TRANSCRIPT: FAMU President James Ammons Speaks With ABC News' Matt Gutman

VIDEO: Authorities believe hazing may have lead to the death of a band member.
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The following is a transcript from ABC News correspondent Matt Gutman's interview with Florida A&M University president James Ammons on Nov. 23, 2011.

Matt Gutman: Thank you for doing this… I wonder if you can tell me what happened on Saturday.

James Ammons: I don't know what happened. This is of course one of the reasons that the Orange County Sheriff Department is conducting this investigation into the activities that went on on Saturday night. But I'm encouraging this campus, anyone on this campus who may have any information regarding these activities regarding Robert Champion's death to fully cooperate with the investigation and to assure them that there will be no retaliation for anyone who cooperates fully but there will be consequences for those who try to impede this investigation.

Matt Gutman: I understand. Will there be consequences for those who allowed this alleged hazing to happen?

James Ammons: We are looking into all of the details around hazing, and there will be consequences for anyone. It is illegal in the state of Florida. We have been working extremely hard here at FAMU to eradicate hazing from this campus. And there will be both university action taken and certainly if people are convicted of hazing, there will be legal actions taken.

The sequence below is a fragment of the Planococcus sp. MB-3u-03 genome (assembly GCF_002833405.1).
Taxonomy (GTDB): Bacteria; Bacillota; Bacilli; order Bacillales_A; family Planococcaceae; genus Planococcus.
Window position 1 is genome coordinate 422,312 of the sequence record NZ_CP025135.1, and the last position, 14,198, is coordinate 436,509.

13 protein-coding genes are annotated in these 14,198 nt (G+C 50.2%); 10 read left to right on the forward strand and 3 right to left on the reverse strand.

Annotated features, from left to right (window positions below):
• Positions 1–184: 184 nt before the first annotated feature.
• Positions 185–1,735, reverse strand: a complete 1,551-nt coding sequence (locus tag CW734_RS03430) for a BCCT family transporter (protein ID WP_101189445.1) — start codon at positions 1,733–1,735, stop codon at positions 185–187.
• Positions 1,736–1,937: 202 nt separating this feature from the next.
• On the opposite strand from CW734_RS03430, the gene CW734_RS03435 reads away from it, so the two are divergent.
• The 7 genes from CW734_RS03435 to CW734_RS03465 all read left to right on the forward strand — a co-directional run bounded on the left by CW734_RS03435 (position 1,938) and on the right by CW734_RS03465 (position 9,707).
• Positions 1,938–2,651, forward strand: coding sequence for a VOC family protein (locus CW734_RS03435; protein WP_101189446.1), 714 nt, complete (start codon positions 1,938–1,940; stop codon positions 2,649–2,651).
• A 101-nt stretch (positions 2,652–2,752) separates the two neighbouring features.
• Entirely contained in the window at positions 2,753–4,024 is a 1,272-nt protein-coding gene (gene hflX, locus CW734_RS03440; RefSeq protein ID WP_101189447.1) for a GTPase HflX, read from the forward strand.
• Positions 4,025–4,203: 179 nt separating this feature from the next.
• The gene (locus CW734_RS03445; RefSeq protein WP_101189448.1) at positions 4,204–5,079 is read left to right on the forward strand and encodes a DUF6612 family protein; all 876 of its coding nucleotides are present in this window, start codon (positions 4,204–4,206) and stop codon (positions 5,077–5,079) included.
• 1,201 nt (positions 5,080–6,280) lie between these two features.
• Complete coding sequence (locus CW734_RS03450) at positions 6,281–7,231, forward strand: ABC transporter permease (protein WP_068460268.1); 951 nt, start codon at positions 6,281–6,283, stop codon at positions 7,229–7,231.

Matt Gutman: Were you aware of this alleged hazing?

James Ammons: I was made aware of the alleged hazing during the investigation and with the confirmation of Sheriff Demmings on yesterday that there was in fact hazing taking place.

Matt Gutman: So until you spoke with the sheriff, you were unaware that there was hazing taking place, despite the fact that parents have been sending band director Julian White emails for months and years indicating that their children were being hazed?

James Ammons: Well, there have been throughout the years allegations of hazing and also confirmed instances of hazing. We have worked extremely hard, and the important thing is here that we're going to get to the bottom of this. We have suspended the band's operations; we have put in place a task force that's being headed by the former attorney general of the state of Florida, Bob Butterworth, and Walt McNeil, who is the chair of the international police chiefs association. We have taken all of the steps necessary to put this in the past at FL A&M University. And I think that's really the important thing that everyone needs to know, that we are not going to tolerate hazing on this campus and we have a lot of help now to get to the root cause of it and end it once and for all.

Matt Gutman: But sir, it seems like you've been tolerating for over a decade, since Marcus Parker was so badly paddled that he lost function of his kidneys.

James Ammons: I have, um, been, uh, with the university since 2007, and it has been the policy of this administration, and of the university, and the state of Florida that hazing is not something that would take place on this campus.

Matt Gutman: But parents were warning you repeatedly via emails to the band director saying that hazing was going on -- this year.

James Ammons: In those instances where hazing was confirmed, there were actions taken, both in the university and from the legal community.

Matt Gutman: Has action been taken this year against band members?

James Ammons: The investigations are ongoing for those instances where hazing has been alleged, and so those investigations are in the process right now.

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